by Linda Beale
What’s Romney Got to Hide? (Part III)
In the last two posts, I explored a number of fairly simple questions that might be raised about Romney’s activities that would be clarified by seeing multiple returns (hobby versus investment/business losses; business versus passive activity losses; amounts of preferentially taxed income; income reported from Bain Capital and/or from foreign accounts) and some of the “squirrelier” possibilities that tax experts have raised (potential that Romney participated in the IRS voluntary disclosure “amnesty” program for reports on offshore accounts after the initiation of unraveling of Swiss banking secrecy as a result of the UBS scandal, in order to avoid weightier penalties, including potential criminal charges; contributions to IRAs that were undervalued, possibly by claiming zero value for partnership interests; use of aggressive tax sheltering transactions to ‘create’ capital losses to offset substantial capital gains, resulting in the net capital loss carryforward on the 2010 tax return).
Ed Kleinbard, a former partner at Cleary Gottlieb who served as chief of staff for the JCT and is now a law professor at Southern California, has joined with Peter Canellos, a prominent tax practitioner and former chair of the prestigious New York State Bar Association Tax Section, to address these issues regarding the importance of seeing multiple past years of Romney’s tax returns. See Kleinbard & Canellos,Why won’t Romney release more tax returns?, CNN (July 18, 2012). Hat tip Calvin Johnson.
So what do Kleinbard and Canellos add to this debate? Perhaps most importantly, they note the importance of transparency in the vetting of presidential candidates : as they say, “[t]he U.S. presidency is a position of immense magnitude and requires a thorough vetting.” (emphasis added) Accordingly, they point out the advantage to the American public of the disclosure practice initiated by Romney’s father George Romney four decades ago and .
Since George Romney inaugurated the practice more than 40 years ago by releasing 12 years of tax returns in his bid for the Republican Party nomination, presidential nominees have been transparent with voters about their personal finances. For this reason, we have not suffered a significant tax scandal involving a nominee or sitting president since President Richard Nixon’s abuse of the tax code.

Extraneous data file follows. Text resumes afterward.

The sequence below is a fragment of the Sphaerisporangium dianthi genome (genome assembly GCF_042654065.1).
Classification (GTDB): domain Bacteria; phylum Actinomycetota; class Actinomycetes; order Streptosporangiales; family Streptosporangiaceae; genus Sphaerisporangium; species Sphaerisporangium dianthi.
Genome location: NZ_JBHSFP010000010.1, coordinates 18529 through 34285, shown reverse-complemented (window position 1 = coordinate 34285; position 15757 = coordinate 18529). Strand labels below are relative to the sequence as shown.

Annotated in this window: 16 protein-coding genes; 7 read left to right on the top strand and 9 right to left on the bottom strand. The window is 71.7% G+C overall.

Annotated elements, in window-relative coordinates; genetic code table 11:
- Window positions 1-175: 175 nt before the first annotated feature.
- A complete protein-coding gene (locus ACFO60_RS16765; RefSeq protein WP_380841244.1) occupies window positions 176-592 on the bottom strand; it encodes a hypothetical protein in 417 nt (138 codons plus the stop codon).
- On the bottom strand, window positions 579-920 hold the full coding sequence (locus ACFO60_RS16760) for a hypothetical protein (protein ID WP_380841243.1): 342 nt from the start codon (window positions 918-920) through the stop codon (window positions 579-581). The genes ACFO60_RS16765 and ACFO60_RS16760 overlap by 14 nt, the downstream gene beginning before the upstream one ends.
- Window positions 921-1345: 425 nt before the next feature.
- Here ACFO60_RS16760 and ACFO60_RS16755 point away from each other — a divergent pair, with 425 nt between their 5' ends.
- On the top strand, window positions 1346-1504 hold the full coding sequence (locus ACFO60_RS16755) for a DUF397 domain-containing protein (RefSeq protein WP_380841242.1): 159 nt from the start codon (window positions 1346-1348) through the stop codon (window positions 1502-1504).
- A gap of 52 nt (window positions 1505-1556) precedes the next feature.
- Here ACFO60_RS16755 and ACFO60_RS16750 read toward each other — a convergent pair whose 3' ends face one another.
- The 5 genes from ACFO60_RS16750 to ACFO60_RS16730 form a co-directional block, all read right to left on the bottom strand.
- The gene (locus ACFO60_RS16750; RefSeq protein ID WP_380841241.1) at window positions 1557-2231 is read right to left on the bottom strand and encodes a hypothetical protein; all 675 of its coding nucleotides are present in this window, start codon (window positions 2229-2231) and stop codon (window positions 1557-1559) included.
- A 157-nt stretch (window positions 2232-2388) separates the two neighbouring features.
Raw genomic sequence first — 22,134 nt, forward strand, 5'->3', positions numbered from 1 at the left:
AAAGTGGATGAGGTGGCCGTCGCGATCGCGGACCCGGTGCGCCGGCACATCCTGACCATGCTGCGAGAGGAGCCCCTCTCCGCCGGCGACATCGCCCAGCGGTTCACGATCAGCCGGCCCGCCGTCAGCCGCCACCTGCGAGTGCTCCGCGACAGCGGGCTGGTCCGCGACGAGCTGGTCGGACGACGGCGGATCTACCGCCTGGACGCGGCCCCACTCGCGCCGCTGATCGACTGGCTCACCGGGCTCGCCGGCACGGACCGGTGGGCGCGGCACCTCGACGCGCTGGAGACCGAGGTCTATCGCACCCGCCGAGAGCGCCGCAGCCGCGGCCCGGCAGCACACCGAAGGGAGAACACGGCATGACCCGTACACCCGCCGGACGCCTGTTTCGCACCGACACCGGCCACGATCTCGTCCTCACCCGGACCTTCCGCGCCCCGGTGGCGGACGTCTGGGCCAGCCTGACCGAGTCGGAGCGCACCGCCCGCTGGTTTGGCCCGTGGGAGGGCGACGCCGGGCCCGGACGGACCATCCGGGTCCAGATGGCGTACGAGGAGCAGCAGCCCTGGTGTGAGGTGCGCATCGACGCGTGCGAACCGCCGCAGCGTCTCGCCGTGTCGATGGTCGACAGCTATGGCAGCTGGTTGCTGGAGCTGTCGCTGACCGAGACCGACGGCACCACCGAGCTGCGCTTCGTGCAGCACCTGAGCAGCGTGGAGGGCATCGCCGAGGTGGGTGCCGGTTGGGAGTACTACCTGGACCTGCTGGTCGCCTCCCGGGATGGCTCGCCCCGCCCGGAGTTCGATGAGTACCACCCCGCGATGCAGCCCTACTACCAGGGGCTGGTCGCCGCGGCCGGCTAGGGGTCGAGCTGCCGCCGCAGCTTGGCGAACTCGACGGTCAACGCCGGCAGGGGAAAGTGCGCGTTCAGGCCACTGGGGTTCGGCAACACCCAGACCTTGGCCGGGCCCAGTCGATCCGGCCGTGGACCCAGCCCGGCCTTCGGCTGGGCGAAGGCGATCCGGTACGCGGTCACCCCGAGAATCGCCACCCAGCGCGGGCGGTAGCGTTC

Disclosure goes to the heart of the truthfulness with which a nominee engages the American people, and it assures us that he in fact has comported himself before the election with the high moral character we associate with a future president.
What the American people deserve is a complete and honest presentation by Romney of how his wealth was accumulated, where it is now invested, what purpose is served by all the various offshore vehicles in which he has an interest and what his financial relationship with Bain Capital has been since his retirement from the company. These are all factors that go to the heart of his character and values.
Like the rest of us who have discussed this issue, Kleinbard and Canellos note that it is Romney’s abject refusal to follow his father’s example and disclose a decade’s worth of returns that “undermines the assumption” that would otherwise apply “that there cannot be any tax skeletons in his closet.” Our only tool is to “reconstruct his financial record” from what he has released. And that leads us to “red flags that raise serious tax compliance questions with respect to his possible tax minimization strategies in earlier years.” Disclosure, they note, could “replace speculation with truth-telling.”
Kleinbard and Canellos go on to discuss some key issues (some already addressed in prior posts)
- the Swiss bank account: Why would a presidential nominee be betting against the US dollar by speculating in Swiss Francs? The account was closed in 2010, but was its income reported on earlier returns and were the FBAR reports timely filed as required? Did the Romneys participate in the 2009 partial tax amnesty for unreported offshore accounts?
- the $100 million IRA: How could an account restricted to annual contributions of $30,000 grow to $100 million? Does it represent “unprecedented prescience in … Romney’s investment choices” or does it mean that “Romney stuffed far more into his retirement plans each year than the maximum allowed by law by claiming that the stock of the Bain company deals that the reitrement plan acquired had only a nominal value” (relying on a safe harbor rule about taxation of service partner’s receipt of such interests that is, however, inapplicable to contributions of those interests to a retirement plan)?
- the Romney family trusts: “Did Romney report and pay gift tax … or did he claim similarly unreasonable valuations, which likewise would have exposed him to serious penalties if all the facts were known?
- the complexity of Romney’s assets: even multiple years of returns won’t answer all these questions given the “complexity” and “arcane” and “opaque” nature of Romney’s financial affairs, so disclosure about specific issues, such as the $100 million IRA, will be needed
- the low Romney tax rate: a tax rate of 13.9% on $22 million is exceedingly low–lower than the rate paid by ordinary American wage-earners making 40-50 thousand a year. How can we trust Romney to enact wise policy–which the vast majority of tax experts concur is to remove the super-preferential rate on the compensation income of private equity fund managers? “Romney has not explained how, as president, he can bring objectivity to bear on this tax loophole that is estimated as costing all of us billions of dollars every year.”
Will Romney respond to these continuing calls for full disclosure about how his wealth has been built, where it is invested, and just what purpose the various offshore entities serve? If he does not, we can only think the worst.
crossposted with ataxingmatter